An elective surgery is a planned, non-emergency surgical procedure. It may be either medically required (e.g., cataract surgery), or optional (e.g., breast augmentation or implant) surgery.
Elective surgeries may extend life or improve the quality of life physically and/or psychologically. Cosmetic and reconstructive procedures, such as a facelift (rhytidectomy), tummy tuck ( abdominoplasty ), or nose surgery ( rhinoplasty ) may not be medically indicated, but they may benefit the patient in terms of raising self-esteem. Other procedures, such as cataract surgery, improve functional quality of life even though they are technically an "optional" or elective procedure.
Some elective procedures are necessary to prolong life, such as an angioplasty . However, unlike emergency surgery (e.g., appendectomy ), which must be performed immediately, a required elective procedure can be scheduled at the patient's and surgeon's convenience.
According to the National Center for Health Statistics of the U.S. Centers for Disease Control (CDC), in 2000 over 40 million inpatient surgical procedures were performed in the United States. Ambulatory surgery accounted for 31.5 million procedures in 1996, the most recent year for which CDC data is available. Statistically, women were more likely to have surgery, accounting for 58% of ambulatory and inpatient procedures. This data includes both emergency and elective procedures.
There are literally hundreds of elective surgeries spanning all the systems of the body in modern medical practice. Several major categories of common elective procedures include:
In some cases, insurance companies may require a second opinion before approving payment on elective surgical procedures. Anyone considering an elective surgery should review their coverage requirements with their health insurance carrier before scheduling the procedure.
Diagnostic and/or radiological testing may be performed to confirm the diagnosis or assist the surgeon in planning the surgical procedure. Typically, a complete medical history, physical examination , and laboratory tests (e.g., urinalysis , chest x ray , bloodwork, and electrocardiogram) are administered as part of the preoperative evaluation.
Other preoperative preparations will be dependent on the surgery itself. If a general anesthetic is to be used, dietary restrictions may be placed on the patient prior to the operation. If blood loss is expected during the procedure, advance banking of blood by the patient (known as autologous donation) may be recommended.
Recovery time and postoperative care will vary by the elective procedure performed. Patients should receive complete, written postoperative care instructions prior to returning home after surgery, and these instructions should be explained completely to them by the physician or nursing staff.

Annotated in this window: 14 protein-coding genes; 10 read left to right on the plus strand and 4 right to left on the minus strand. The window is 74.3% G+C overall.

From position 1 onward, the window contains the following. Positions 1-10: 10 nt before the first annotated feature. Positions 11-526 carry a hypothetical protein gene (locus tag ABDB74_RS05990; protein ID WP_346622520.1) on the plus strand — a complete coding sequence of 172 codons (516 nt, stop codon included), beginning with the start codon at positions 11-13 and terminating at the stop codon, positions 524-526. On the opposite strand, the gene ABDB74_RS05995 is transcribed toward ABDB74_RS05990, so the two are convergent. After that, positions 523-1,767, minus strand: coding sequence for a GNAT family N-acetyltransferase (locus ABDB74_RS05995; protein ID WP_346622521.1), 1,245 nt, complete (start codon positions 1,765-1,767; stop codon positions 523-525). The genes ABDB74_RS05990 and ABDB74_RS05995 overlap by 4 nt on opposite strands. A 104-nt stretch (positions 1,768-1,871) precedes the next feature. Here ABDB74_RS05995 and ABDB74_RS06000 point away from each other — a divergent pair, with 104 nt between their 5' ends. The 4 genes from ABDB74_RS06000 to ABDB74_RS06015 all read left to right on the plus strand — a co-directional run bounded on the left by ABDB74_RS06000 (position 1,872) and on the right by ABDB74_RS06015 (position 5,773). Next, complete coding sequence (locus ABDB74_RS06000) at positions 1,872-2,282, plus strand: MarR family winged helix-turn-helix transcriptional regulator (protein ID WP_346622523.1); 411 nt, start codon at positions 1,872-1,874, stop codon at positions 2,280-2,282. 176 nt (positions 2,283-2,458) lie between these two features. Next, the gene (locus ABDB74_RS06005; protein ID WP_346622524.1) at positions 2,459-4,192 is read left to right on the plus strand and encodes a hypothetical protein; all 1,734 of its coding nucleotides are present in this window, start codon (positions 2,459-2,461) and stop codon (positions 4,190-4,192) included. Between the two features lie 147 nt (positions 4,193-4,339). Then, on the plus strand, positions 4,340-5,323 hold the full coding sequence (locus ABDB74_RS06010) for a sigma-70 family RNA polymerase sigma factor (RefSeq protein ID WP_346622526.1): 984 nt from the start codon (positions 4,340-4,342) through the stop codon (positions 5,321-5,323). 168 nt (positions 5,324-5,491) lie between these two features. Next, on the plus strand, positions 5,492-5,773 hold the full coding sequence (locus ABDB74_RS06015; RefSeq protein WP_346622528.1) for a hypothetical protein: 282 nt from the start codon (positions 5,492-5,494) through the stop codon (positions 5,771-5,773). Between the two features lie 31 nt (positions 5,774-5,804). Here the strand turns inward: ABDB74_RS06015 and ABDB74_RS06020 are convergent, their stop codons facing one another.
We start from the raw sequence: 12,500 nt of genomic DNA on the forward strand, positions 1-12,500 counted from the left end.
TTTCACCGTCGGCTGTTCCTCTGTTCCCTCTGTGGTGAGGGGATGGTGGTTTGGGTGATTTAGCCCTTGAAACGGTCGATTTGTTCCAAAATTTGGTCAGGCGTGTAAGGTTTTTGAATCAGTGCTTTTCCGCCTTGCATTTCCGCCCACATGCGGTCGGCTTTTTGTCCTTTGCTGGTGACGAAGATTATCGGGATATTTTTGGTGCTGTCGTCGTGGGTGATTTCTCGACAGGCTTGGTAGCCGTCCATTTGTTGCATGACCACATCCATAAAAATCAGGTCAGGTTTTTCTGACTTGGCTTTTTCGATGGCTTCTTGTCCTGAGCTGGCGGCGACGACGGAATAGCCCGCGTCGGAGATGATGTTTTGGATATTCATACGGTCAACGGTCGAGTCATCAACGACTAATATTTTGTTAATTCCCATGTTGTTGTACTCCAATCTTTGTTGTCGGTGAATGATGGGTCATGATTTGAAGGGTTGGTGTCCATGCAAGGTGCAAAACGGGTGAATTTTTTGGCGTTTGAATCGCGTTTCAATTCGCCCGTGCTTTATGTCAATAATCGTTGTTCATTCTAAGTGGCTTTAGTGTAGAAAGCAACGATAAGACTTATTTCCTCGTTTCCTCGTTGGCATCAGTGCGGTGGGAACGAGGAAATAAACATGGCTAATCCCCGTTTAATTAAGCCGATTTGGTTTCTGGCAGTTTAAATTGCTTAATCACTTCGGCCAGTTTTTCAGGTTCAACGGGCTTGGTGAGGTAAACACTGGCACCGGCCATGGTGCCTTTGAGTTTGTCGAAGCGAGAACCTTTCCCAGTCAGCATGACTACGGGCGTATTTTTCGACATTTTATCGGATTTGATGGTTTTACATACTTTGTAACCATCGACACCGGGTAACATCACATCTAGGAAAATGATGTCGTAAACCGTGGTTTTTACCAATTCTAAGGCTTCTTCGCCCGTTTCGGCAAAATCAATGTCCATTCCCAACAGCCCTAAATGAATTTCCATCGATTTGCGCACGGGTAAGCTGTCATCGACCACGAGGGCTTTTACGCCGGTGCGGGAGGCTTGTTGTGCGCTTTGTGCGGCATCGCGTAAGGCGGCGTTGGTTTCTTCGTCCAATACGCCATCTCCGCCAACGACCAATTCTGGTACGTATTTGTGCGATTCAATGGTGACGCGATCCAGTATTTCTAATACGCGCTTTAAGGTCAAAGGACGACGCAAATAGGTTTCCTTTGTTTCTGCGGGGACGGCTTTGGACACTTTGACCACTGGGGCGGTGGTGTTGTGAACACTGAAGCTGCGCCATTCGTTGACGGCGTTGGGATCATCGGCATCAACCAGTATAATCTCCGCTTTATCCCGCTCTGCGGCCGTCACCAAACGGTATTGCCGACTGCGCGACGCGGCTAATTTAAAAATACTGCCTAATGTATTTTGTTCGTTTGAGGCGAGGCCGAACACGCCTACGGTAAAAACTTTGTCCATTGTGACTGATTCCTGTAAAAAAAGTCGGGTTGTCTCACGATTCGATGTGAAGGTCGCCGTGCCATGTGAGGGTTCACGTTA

The risks for an elective surgery will vary by the type of procedure performed. In general, by their invasive nature most surgeries carry a risk of infection, hemorrhage, and circulatory problems such as shock or thrombosis (clotting within the circulatory system). The anesthesia used may also present certain risks for complications such as anaphylactic shock (an allergic reaction).
Elective surgical results depend on the type of procedure performed. Optimal results for an elective procedure should be discussed with the patient prior to surgery. In some cases, the "normal" results from a surgery may only be temporary (i.e., follow-up surgery may be required at a later date), while other results are life-long. For example, a facelift may eventually require a second procedure as a patient ages whereas a tubal ligation offers permanent results.
Success, morbidity, and mortality rates are also dependent on the elective procedure itself. A physician and/or surgeon should be able to provide a patient with statistical information on success rates for a specific elective surgery.
The alternatives available for a particular surgery will depend on the purpose of the procedure. For example, other birth control options would be an alternative to any elective surgery for the purpose of sterilization (i.e., tubal ligation, vasectomy , hysterectomy). Other elective surgeries may not have a treatment alternative other than foregoing the surgery and living with the medical consequences. As part of informed consent , a patient's physician should review all possible treatment options, surgical and otherwise, before scheduling elective surgery.
Cottrell, James, and Stephanie Golden. Under the Mask: A Guide to Feeling Secure and Comfortable During Anesthesia and Surgery. Piscataway, NJ: Rutgers University Press, 2001.
Klippel, John. All You Need to Know About Joint Surgery: Preparing for Surgery and an Active New Lifestyle. Atlanta, GA: The Arthritis Foundation, 2002.
O'Conner-Von, Susan. "Preparing Children for Surgery: An Integrative Research Review." AORN Journal 71, no. 2 (February 2000): 334–43.
American College of Surgeons. 63 N. St. Clair Drive, Chicago, IL 60611. 1-312-202-5000. firstname.lastname@example.org. http://www.facs.org .
An elective surgical procedure is typically performed by a surgeon or qualified physician in either an inpatient, hospital environment or an outpatient, ambulatory center. Some simple, minimally invasive procedures may be performed in a doctor's office. The type of elective surgery will mandate the qualifications and background of the surgeon or physician who performs it. For example, the removal of a mole or a skin biopsy may be performed in a doctor's office by a dermatologist, while gastric bypass surgery would be performed in a hospital setting by a bariatric surgeon.